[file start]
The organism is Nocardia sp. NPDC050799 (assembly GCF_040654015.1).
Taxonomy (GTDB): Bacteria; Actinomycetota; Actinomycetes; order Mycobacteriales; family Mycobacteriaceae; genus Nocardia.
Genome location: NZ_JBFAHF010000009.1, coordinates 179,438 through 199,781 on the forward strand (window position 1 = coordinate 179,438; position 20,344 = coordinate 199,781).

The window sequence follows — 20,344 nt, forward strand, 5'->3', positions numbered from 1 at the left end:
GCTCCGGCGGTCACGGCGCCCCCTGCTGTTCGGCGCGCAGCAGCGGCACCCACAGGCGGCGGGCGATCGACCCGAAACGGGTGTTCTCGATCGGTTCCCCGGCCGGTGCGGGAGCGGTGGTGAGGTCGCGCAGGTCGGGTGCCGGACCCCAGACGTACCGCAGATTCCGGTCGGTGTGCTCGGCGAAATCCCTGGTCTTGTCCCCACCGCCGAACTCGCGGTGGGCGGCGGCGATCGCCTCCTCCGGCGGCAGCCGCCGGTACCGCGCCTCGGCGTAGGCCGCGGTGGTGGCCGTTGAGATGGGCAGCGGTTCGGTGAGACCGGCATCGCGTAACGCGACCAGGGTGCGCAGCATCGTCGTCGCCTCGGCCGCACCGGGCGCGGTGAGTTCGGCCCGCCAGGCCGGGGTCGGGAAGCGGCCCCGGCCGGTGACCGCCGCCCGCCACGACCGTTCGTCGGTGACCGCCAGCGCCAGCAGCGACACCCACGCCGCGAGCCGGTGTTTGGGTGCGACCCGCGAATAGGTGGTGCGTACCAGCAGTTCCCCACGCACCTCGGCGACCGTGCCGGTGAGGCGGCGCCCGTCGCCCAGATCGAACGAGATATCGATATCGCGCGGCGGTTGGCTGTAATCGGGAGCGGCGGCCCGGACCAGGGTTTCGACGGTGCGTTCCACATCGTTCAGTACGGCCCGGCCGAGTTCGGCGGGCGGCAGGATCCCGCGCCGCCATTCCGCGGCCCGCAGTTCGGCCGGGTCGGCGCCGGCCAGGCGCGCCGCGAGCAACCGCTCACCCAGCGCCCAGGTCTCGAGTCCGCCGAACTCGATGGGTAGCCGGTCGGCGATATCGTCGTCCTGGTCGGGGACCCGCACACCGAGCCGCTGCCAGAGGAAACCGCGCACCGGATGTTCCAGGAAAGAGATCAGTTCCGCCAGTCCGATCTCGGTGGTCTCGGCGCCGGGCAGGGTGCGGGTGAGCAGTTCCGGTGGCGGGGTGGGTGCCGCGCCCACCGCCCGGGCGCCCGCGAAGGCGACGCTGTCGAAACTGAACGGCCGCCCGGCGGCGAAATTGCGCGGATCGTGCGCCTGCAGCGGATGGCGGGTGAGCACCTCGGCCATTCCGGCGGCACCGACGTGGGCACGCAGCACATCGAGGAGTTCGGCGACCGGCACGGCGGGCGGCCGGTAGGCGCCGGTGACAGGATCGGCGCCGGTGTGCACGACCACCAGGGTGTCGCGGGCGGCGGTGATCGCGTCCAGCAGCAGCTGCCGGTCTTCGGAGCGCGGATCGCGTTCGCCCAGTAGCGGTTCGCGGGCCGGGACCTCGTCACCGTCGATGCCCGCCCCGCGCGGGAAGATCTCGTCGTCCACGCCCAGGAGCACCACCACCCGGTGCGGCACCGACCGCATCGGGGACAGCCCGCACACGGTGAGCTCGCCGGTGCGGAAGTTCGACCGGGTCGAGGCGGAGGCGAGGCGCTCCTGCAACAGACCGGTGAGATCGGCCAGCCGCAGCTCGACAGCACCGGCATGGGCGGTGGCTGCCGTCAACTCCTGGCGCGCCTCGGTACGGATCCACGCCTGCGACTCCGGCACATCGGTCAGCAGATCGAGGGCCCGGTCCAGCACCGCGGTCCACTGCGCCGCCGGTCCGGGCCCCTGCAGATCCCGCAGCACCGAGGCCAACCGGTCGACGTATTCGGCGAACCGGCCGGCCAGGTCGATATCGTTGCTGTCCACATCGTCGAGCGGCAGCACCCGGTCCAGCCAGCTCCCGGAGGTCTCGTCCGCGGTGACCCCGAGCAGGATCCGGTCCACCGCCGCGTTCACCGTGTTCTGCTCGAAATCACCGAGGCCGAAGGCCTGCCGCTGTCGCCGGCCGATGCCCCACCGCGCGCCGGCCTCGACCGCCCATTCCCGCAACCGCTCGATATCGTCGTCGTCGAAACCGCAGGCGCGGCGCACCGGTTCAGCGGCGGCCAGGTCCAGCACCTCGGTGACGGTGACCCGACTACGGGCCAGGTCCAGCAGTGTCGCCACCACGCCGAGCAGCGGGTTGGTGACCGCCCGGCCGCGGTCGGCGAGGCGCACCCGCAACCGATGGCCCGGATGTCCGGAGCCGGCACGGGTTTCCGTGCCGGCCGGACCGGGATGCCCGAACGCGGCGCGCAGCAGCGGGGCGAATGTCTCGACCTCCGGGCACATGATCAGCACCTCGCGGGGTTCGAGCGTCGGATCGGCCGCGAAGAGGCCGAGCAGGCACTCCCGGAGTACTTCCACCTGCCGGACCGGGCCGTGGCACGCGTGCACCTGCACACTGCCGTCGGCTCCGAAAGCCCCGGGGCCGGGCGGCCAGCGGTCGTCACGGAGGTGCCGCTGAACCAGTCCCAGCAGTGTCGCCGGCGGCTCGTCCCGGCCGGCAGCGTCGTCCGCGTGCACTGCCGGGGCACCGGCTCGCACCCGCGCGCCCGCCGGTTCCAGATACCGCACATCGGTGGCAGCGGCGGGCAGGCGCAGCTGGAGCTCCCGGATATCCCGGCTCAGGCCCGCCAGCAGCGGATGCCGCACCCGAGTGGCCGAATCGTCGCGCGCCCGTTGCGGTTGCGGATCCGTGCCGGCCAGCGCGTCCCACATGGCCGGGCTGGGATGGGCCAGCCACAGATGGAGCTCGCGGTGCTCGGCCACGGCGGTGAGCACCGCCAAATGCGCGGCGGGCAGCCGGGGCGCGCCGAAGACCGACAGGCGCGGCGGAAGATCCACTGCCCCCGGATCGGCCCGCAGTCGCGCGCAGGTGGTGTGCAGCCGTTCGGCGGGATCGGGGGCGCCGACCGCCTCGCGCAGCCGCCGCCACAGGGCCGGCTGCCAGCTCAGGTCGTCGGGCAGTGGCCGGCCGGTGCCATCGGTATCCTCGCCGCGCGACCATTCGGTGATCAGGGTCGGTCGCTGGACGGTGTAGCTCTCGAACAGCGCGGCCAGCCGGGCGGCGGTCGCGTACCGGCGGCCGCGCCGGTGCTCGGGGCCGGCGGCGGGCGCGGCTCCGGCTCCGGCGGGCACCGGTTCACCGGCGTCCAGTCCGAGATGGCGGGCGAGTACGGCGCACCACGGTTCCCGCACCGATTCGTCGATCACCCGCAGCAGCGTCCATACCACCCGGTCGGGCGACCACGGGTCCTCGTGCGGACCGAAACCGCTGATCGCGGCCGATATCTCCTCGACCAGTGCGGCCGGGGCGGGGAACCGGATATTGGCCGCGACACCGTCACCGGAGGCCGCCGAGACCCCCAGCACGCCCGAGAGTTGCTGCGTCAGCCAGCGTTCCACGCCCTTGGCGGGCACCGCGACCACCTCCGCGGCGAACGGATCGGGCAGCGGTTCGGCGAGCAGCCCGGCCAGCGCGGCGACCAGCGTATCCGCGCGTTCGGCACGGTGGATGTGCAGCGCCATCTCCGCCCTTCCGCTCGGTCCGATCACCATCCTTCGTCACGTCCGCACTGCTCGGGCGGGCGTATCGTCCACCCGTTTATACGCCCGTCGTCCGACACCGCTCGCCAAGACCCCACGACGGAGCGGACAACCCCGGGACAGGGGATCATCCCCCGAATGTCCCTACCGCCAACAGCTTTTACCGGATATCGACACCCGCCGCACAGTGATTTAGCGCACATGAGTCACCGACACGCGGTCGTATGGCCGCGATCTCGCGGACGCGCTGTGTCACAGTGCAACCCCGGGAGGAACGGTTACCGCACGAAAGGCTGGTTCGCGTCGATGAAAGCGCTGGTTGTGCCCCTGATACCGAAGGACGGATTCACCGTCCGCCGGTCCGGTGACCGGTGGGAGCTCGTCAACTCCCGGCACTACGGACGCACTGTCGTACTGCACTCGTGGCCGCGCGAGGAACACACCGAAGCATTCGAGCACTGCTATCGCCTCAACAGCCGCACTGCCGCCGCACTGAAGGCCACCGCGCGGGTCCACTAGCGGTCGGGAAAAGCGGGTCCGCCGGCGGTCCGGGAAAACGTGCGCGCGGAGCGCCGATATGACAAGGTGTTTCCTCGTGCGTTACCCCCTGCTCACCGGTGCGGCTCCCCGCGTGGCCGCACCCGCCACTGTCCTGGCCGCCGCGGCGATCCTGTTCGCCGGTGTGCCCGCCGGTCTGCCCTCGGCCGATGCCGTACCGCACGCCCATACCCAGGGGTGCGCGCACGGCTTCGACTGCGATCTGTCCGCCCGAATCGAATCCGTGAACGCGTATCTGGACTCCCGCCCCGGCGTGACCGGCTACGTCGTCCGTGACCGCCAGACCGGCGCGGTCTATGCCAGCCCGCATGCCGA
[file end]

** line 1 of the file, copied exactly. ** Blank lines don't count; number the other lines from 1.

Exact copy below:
The organism is Nocardia sp. NPDC050799 (assembly GCF_040654015.1).